and that its grade should instead be C+1. The State Board argues
that Sollers Pointe did not meet its prima facie burden because it did
not present any evidence of similarly situated properties.
Under Indianas true tax value system, improvements are assigned various grades based on
a buildings design and the quality of its materials and workmanship. See
Ind. Admin. Code tit. 50, rr. 2.2-1-30, 2.2-10-3 (1996). See also Miller Structures,
748 N.E.2d at 952. The grades, which range from A to E,
represent multipliers that are applied to the base rate of an improvement.
See 50 IAC 2.2-10-3;
Miller Structures, 748 N.E.2d at 952. The
C grade, which is the norm, is assigned when a building is moderately
attractive and constructed with average quality materials and workmanship. 50 IAC 2.2-10-3(a)(3);
see also 50 IAC 2.2-10-3(b). A building with a C grade has
an average quality interior finish with adequate built-ins, standard quality fixtures, and mechanical
features. 50 IAC 2.2-10-3(a)(3). The B grade is given to buildings
that are architecturally attractive and constructed with good quality materials and workmanship.
These buildings have a high quality interior finish with abundant built-in features, very
good lighting and plumbing fixtures, and a custom heating and air conditioning system.
50 IAC 2.2-10-3(a)(2).
Intermediate grade levels may be assigned to a building to indicate that the
buildings grade falls between the major grade classifications. 50 IAC 2.2-10-3(c).
A plus or minus two (+/- 2) indicates that the grade falls halfway
between the assigned grade classification and the grade immediately above or below it.
50 IAC 2.2-10-3(c)(1). A plus or minus one (+/-1) indicates that
the grade falls slightly above or below the assigned grade classification, or at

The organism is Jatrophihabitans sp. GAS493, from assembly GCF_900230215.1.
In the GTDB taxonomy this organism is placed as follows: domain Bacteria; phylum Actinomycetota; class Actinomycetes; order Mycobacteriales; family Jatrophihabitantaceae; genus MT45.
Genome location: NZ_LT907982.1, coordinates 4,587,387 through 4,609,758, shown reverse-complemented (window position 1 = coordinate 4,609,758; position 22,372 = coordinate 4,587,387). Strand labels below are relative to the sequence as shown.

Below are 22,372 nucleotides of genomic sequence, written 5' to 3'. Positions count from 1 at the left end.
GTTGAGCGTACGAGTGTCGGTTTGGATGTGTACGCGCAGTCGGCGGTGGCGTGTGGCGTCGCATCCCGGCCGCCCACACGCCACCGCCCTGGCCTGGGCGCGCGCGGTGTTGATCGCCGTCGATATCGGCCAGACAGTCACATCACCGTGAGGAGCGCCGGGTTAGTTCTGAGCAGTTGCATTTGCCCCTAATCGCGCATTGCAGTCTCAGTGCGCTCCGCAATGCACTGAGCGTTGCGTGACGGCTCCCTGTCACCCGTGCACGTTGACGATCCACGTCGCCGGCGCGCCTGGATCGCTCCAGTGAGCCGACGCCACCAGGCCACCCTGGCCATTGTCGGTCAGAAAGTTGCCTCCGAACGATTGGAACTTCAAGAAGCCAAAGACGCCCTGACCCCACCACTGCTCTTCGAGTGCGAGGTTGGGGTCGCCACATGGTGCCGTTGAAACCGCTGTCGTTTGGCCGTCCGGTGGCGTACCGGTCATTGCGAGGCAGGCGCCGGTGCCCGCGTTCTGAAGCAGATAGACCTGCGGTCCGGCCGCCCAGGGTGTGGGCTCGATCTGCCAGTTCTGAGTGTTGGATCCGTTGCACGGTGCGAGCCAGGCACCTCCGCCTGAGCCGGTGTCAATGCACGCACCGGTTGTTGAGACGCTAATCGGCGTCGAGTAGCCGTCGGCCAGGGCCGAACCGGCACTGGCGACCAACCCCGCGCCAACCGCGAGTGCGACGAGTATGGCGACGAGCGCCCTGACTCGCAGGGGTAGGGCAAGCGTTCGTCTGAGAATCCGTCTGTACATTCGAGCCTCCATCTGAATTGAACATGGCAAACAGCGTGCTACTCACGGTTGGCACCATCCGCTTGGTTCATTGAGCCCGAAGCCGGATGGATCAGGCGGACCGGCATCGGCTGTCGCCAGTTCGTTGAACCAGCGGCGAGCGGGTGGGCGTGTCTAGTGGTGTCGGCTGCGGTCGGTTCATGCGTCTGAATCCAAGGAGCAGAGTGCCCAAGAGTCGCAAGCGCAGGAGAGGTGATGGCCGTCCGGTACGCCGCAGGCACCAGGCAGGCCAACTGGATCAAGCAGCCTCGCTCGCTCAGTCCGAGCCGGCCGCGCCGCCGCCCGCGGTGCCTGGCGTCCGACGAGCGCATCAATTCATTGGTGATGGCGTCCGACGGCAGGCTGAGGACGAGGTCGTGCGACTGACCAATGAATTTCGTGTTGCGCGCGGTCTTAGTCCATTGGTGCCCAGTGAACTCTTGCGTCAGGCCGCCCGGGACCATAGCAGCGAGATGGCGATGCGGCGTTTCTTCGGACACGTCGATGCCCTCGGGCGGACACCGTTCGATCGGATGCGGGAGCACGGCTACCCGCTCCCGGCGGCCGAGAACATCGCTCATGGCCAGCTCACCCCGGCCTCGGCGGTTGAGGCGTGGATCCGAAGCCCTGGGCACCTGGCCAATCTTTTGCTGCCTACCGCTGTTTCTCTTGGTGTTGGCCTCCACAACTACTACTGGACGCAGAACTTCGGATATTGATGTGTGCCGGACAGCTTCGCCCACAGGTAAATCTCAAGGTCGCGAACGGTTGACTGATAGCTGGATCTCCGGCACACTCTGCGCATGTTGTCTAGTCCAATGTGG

a point approximately twenty-five percent (25%) of the interval between the assigned grade
classification and the grade immediately above or below it. 50 IAC 2.2-10-3(c)(2).
[T]he determination of grade is subjective and involves a qualitative judgment[.]
Clark, 694 N.E.2d at 1236 (citation omitted).
The burden was on Sollers Pointe to submit probative evidence showing that the
State Board either improperly gave its building a B+2 grade or improperly denied
its building a C+1 grade.
See Deer Creek, 769 N.E.2d at 265-66.
In examining the evidence presented at the administrative hearing, the Court determines
that Sollers Pointe has not met its burden of presenting a prima facie
case on grade. At the administrative hearing, Sollers Pointe presented the testimony
of its tax representative, Rex Hume. Hume generally described the outside of
the building and then stated what he thought about the interior finish.
(See Amended Tr. at 97.) Hume also offered a chart in which
he listed his conclusions about what he believed the grade should be for
each individual floor, concluding that the buildings overall grade should be C+1.
This testimony, however, amounts to nothing more than conclusory statements that Sollers Pointes
grade was incorrect.
In order for a taxpayer to meet his burden of establishing a prima
facie case on grade, he needs to do more than merely offer conclusory
statements. See Whitley Prods., Inc. v. State Bd. of Tax Commrs, 704
N.E.2d 1113, 1119 (Ind. Tax Ct. 1998), review denied. Instead, a taxpayer
can offer specific evidence tied to the descriptions of the various grade classifications.
Id. at 1119 n.12. Of course, that specific evidence offered by
the taxpayer to show that his improvement has certain grade characteristics must be
probative evidence concerning the alleged error in grade. See Id. at 1119.
Here, however, Sollers Pointes evidence consisted of conclusory statements; thus, it was
Sollers Pointe nonetheless contends that it met its burden of showing an error
in grade because Hume presented evidence that 14¼ floors out of 18 floors
of its buildingshould have been assigned a C grade.
This evidence, however,
consisted merely of Humes conclusions that these floors should be a C grade.
Because Humes evidence did not provide an adequate explanation of why these
floors should be assigned a C grade, it does not constitute probative evidence.
See Inland Steel, 739 N.E.2d at 220 (finding that testimony from a
appraisal expert, without explanation, is merely conclusory and lacks probative value); Wirth v.
State Bd. of Tax Commrs, 613 N.E.2d 874, 878 (Ind. Tax Ct. 1993)
(finding expert witness opinion regarding application of negative influence factor, without additional evidence,
to be insufficient to overcome State Boards discretion).
The State Board determined that the grade of Sollers Pointes building should be